Editor’s Note: This is the first of a two-part series on Bible translations.
By Johnnie Godwin
Contributing Columnist, B&R
The Bible is my favorite book! I trust that the Bible is God’s Word. My trust is not naïve or gullible; rather, it has come over 81 years of life and experience with the Bible. I was blessed with parents who believed the Bible to be God’s Word and taught me its truths and how to live by them. From earliest days of my life, my parents took me to the First Baptist Church of Midland, Texas. And that church was faithful to believe and teach the Bible as God’s Word. The church still does!
My earliest journeys with the Bible and its translations. No Bible translation other than the King James Version (KJV) of 1611 ever touched my life until I was a teenager. Then our pastor told us about the Revised Standard Version (RSV) that had just come out in 1952. Earlier translations and revisions had existed, but I hadn’t known about them. Our pastor said that he thought the RSV was all right but that he would probably continue to preach and quote the KJV since he had grown up on it and memorized most Scriptures from that version. I was born during the Depression and first heard of another translation from my pastor. Saved at age 7 and felt led to preach at age 15, I was still reading only the KJV.
But then I went off to college at Baylor University in Waco, Texas. Though I had begun to read the Bible seriously at age 15, my Bible was still the KJV. Then, at Baylor, I got my first taste of the RSV and appreciated some clarifications and words I hadn’t understood in the KJV. Wife Phyllis bought me my first RSV, and the inscription reads, “March 1, 1957: To My Husband On Our First Anniversary.” As I prepared to write this article, Phyllis and I read the inscription afresh and wondered where she got the money to buy the Bible for me. We didn’t have any money — well, government housing based on income and Safeway’s three pounds of hamburger meat for $1 took most of our money besides tuition and tithe from a part-time job I had. I still treasure that RSV.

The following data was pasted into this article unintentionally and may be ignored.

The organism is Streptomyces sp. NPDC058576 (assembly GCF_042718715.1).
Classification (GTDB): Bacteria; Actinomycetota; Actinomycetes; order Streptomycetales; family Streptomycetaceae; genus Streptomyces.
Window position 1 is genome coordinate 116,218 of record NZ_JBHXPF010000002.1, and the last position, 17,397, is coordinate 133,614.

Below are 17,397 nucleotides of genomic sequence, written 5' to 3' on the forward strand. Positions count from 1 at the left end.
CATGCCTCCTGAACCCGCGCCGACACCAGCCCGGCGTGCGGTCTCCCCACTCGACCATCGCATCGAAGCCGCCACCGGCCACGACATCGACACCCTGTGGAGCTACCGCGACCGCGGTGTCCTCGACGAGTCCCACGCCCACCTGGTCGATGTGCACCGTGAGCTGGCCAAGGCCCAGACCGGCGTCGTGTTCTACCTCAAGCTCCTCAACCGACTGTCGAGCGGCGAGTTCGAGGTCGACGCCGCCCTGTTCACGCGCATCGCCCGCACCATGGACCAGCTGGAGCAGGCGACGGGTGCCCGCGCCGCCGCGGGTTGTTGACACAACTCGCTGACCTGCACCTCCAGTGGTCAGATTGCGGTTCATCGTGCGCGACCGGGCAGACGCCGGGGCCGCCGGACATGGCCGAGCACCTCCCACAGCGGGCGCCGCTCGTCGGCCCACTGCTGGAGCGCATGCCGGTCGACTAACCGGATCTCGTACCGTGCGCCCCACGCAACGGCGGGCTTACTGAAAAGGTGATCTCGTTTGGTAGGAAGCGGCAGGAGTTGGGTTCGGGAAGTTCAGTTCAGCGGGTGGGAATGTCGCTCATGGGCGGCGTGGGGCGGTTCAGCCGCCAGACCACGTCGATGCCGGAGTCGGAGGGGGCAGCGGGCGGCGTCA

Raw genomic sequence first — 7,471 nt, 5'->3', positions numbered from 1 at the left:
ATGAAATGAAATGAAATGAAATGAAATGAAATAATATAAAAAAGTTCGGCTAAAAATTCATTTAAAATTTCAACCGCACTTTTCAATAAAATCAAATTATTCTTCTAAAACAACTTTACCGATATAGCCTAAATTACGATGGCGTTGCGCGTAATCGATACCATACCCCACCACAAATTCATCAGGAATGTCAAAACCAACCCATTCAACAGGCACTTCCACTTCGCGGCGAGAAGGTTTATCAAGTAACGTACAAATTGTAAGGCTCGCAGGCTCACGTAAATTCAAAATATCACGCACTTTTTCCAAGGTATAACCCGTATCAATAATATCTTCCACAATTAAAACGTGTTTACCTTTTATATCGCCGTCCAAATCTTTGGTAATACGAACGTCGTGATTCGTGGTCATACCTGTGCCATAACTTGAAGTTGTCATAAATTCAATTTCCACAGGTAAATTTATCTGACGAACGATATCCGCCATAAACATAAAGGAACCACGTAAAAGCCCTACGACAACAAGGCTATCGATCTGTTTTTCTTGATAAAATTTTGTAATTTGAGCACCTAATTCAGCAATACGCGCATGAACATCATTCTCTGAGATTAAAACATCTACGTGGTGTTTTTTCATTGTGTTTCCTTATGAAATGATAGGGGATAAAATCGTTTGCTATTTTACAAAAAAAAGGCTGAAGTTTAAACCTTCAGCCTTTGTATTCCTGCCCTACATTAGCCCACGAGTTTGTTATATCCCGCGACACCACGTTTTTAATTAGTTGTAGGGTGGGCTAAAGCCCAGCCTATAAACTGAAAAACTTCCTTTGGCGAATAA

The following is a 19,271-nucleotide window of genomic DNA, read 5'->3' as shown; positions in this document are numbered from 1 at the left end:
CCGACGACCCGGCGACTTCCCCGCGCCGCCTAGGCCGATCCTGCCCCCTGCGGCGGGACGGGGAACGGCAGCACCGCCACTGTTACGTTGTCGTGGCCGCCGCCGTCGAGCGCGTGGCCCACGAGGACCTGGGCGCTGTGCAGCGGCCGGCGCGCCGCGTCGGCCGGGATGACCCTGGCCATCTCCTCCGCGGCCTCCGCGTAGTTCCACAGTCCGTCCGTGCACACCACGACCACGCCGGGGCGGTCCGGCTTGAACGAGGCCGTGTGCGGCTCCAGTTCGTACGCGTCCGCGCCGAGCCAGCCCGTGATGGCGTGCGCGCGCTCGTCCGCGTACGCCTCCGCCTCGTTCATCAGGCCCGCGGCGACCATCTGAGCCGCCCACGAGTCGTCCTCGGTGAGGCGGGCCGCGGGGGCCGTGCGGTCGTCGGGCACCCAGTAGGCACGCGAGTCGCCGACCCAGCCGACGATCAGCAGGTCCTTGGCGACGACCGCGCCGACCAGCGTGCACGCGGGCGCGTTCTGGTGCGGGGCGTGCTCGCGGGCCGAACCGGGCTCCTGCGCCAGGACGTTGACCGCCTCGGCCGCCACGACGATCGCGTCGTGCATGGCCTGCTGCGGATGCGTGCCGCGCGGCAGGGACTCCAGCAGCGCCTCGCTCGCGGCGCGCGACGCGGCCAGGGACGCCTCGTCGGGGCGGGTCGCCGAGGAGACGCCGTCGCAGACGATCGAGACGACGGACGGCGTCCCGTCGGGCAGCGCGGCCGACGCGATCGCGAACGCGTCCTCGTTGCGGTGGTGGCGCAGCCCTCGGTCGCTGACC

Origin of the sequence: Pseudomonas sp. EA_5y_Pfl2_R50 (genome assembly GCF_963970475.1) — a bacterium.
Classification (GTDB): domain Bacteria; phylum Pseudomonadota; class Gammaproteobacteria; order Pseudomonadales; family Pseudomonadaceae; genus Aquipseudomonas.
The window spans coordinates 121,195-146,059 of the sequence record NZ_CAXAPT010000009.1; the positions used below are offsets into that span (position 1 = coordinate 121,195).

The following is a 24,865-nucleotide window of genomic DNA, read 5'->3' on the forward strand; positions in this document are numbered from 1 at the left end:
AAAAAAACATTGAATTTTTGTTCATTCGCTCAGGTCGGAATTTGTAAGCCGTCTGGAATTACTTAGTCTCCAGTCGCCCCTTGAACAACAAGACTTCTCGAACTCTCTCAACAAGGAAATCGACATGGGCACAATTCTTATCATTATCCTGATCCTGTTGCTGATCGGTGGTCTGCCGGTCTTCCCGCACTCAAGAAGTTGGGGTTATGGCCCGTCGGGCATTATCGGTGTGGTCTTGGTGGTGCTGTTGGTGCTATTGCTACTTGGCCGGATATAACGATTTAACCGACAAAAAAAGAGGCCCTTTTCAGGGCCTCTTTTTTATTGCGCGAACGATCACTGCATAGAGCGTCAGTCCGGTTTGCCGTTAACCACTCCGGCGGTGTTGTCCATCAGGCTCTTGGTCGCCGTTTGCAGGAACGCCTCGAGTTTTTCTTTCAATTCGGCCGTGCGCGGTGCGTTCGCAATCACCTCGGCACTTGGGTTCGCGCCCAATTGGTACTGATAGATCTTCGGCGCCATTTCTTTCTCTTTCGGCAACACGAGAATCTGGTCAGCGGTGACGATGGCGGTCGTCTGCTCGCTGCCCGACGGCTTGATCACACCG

Moving from biblical ignorance to original languages and. . . . After struggling through two courses of German, I moved to the Classics Department and found the language love of my life: Greek. I studied it so hard and long and majored in it that Phyllis began to call me her “Greek freak.” Later, before seminary was over, I had taken 16 courses in Greek and three in Hebrew. And somehow Phyllis had found money to buy me the “Thayer Greek-English Lexicon of the New Testament.” A year or two later, Phyllis bought me the wonderful new English version of Walter Bauer’s “A Greek-English Lexicon,” which Arndt and Gingrich had translated from German. I had the Hebrew scholar and textbook author Kyle Yates for an Old Testament course and then took Hebrew in seminary.
New Bible translations began to come out, and I bought each one for its value and got more insights into the Bible. With pride and new knowledge — but not wisdom — I went home with some of my college education and shared it with my dad. He was a truck-driver who had to quit school in the ninth grade to support his widowed mother. But my education meant a lot to me. So did wisdom. He told me upon one of my corrections I made to him, “I’ve seen a lot of educated ignoramuses in my life.”
From book-learning to pastoring and then a publishing career. Job 12:12 reads, “Wisdom is found with the elderly, and understanding comes with a long life” (CSB). I graduated from seminary 55 years ago. After that, I pastored churches, wrote Bible curriculum for our denomination, and then moved upwardly through six jobs at the Baptist Sunday School Board of the SBC (now LifeWay Christian Resources of the SBC) for 22-and-one-half years. Since retirement 25 years ago, I’ve written more than a million published words; and most of those have to do with the Bible and either translations or dictionaries from it. I’m not smart, but I feel I may be getting to the front edge of wisdom. I will share those thoughts with you in part two of this article in the May 16 issue of the Baptist and Reflector. B&R — Copyright 2018 by Johnnie C. Godwin: email@example.com.